Saturday, 14 July 2012

2 years ago

2 years ago

Below is an email that I posted on the BMA Council Listserver to fellow BMA Directors, exactly 2 years ago (24 hours following the publication of Andrew Lansley’s White Paper – Equity and Excellence: Liberating the NHS.)

It shows that the White Paper was remarkably clear in its objectives, highlighting Lansley’s intentions to aggressively build on New Labour’s market based NHS. This approach was in total contradiction to the wishes of BMA members, who had repeatedly called for market driven polices to be abandoned. No wonder there was such opposition to the reforms from the medical profession. Unfortunately, much of the major opposition came too late in the day to stop the bill being enacted.

The one key thing the White Paper didn’t make clear at the time was that one of Lansley’s key aims was to make his reforms permanent and entrenched. Hence the need for the enormous amount of legislation contained in the Health and Social Care Bill. This is clearly explained in Nick Timmins’ new book – “Never Again”, which is essential reading and available to download for free here

“Dear All,

I’ve just read the White Paper and my mind is made up. In my opinion, it simply cannot be supported by the BMA because it fundamentally promotes the market based system that our membership has rejected at numerous Annual Representative Meetings.

The rhetoric about devolving power to the frontline professionals doesn’t stand up to scrutiny. It is clear that the autonomy of GP Consortia will be severely curtailed in the name of promoting patient and choice and competition to promote the healthcare market.

The evidence for this is very clear in the White Paper:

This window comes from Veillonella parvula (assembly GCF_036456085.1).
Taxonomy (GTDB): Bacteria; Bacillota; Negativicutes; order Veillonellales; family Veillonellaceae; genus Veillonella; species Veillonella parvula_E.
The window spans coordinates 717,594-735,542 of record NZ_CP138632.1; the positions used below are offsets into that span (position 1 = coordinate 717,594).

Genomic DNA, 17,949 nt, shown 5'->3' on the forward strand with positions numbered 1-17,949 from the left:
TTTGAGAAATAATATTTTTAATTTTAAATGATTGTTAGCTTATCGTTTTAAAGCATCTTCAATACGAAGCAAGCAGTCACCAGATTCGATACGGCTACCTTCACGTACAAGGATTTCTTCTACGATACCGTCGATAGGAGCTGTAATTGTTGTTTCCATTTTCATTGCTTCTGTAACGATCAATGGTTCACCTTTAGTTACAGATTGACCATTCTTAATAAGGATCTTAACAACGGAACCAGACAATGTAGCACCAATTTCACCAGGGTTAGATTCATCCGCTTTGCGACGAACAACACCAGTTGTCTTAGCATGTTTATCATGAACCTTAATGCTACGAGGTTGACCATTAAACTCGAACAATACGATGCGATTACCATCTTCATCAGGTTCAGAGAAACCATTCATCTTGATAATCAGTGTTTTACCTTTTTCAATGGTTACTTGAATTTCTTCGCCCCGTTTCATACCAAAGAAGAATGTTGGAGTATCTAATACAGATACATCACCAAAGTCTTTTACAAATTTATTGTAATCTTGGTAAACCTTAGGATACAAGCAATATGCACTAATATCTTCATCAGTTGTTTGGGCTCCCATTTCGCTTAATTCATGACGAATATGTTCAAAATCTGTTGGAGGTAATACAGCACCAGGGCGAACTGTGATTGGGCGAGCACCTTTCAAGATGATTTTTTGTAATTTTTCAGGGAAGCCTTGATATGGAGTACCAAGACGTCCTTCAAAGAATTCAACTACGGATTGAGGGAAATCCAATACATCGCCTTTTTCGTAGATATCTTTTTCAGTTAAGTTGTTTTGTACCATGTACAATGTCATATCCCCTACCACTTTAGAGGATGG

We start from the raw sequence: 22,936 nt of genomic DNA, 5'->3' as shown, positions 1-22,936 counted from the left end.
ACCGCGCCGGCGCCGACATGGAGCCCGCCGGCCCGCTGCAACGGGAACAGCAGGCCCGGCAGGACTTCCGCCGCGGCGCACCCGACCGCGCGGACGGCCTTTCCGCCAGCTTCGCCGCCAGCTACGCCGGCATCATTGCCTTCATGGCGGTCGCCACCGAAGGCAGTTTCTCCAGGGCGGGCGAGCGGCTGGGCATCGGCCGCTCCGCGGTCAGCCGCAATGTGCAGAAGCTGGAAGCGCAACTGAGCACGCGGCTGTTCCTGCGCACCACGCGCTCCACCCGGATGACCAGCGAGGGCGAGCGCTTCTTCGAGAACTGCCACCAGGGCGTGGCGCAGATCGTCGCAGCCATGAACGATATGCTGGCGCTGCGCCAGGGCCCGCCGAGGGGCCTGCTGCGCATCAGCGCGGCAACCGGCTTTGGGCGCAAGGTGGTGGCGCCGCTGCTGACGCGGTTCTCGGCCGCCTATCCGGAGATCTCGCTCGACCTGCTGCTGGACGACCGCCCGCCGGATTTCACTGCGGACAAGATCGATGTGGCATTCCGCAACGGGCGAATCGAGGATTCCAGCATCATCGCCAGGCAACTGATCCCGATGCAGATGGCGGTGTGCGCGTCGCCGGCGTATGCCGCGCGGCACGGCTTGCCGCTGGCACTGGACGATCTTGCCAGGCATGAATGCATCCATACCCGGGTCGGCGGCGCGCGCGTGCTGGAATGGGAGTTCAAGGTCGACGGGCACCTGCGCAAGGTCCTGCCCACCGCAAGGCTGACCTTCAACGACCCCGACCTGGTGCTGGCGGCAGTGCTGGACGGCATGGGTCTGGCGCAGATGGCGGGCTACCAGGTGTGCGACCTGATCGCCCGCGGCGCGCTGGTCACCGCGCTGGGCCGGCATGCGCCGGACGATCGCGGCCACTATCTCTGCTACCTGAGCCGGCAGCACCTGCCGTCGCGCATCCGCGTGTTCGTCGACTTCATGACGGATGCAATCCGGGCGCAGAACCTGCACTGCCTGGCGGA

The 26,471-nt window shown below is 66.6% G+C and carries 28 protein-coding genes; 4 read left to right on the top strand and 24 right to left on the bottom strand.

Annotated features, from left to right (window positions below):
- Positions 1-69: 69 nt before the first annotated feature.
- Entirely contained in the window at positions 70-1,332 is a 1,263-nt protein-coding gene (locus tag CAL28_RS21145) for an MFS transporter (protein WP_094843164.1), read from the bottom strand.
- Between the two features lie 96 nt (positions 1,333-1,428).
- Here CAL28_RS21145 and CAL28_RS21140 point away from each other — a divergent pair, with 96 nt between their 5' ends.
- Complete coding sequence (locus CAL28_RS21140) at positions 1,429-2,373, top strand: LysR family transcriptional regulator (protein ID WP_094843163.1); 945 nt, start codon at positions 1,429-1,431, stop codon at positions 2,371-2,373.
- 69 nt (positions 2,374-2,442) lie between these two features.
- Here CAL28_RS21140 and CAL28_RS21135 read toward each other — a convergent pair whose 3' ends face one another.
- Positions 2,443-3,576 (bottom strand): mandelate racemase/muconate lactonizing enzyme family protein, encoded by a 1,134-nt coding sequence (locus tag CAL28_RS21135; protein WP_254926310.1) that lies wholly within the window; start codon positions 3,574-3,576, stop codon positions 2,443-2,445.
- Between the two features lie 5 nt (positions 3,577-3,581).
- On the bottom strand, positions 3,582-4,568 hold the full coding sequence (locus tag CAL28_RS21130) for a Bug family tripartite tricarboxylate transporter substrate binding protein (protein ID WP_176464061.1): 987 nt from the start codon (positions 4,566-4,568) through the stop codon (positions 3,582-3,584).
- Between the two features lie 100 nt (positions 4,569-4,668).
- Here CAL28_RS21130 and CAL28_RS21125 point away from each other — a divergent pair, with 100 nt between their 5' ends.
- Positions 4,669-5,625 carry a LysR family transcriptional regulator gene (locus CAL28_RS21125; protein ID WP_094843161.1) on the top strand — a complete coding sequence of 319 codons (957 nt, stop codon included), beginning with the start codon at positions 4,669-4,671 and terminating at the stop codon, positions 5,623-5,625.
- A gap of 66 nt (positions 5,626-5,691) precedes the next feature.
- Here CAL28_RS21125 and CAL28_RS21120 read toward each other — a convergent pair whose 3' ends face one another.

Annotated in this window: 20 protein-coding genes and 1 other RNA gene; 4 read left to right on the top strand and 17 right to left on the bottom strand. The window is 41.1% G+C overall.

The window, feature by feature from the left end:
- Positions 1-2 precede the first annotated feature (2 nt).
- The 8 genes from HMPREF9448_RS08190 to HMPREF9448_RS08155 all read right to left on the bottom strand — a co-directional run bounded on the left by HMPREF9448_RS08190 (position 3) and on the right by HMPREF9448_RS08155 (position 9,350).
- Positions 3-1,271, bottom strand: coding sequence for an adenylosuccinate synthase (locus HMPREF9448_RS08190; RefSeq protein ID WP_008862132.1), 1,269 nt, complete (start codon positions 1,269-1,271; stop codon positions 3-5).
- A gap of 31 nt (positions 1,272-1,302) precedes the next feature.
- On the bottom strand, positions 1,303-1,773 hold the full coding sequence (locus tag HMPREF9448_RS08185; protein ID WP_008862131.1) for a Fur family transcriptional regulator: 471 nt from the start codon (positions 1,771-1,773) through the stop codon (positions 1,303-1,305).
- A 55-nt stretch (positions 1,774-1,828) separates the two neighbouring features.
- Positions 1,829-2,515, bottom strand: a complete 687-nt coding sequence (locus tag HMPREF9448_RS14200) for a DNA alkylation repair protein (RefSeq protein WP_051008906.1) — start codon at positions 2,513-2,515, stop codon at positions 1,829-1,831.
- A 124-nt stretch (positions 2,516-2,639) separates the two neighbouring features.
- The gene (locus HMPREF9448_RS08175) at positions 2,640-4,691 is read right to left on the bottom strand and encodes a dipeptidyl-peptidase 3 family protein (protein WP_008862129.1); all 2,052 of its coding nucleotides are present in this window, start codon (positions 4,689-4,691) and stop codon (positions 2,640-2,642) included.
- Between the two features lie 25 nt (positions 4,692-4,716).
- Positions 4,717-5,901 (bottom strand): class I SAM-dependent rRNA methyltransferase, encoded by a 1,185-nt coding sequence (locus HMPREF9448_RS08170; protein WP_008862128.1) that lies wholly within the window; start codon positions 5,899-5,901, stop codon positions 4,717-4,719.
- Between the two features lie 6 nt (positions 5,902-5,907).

1.      Commissioners will be free to buy services from any willing provider; and providers will compete to provide services .
2.      GP consortia will have a high level of freedom; but in return they will be accountable to the NHS Commissioning Board for managing public funds. In future, the NHS Commissioning Board will have a key role in promoting and extending choice and control. The Secretary of State will hold the Commissioning Board to account on delivering improvements in choice and patient involvement, and in maintaining financial control.
3.      GP consortia will align clinical decisions in general practice with the financial consequences of those decisions
4.      One of the functions of the NHS Commissioning board will be to promote personalisation and extend patient choice of what, where and who, including personal health budgets
5.      GP consortia will need to have sufficient freedoms to use resources in ways that achieve the best and most cost-efficient outcomes for patients. Monitor and the NHS Commissioning Board will ensure that commissioning decisions are fair and transparent, and will promote competition.
6.      In General Practice, the Department will seek over time to establish a single contractual and funding model to promote quality improvement, deliver fairness for all practices, support free patient choice, and remove unnecessary barriers to new provision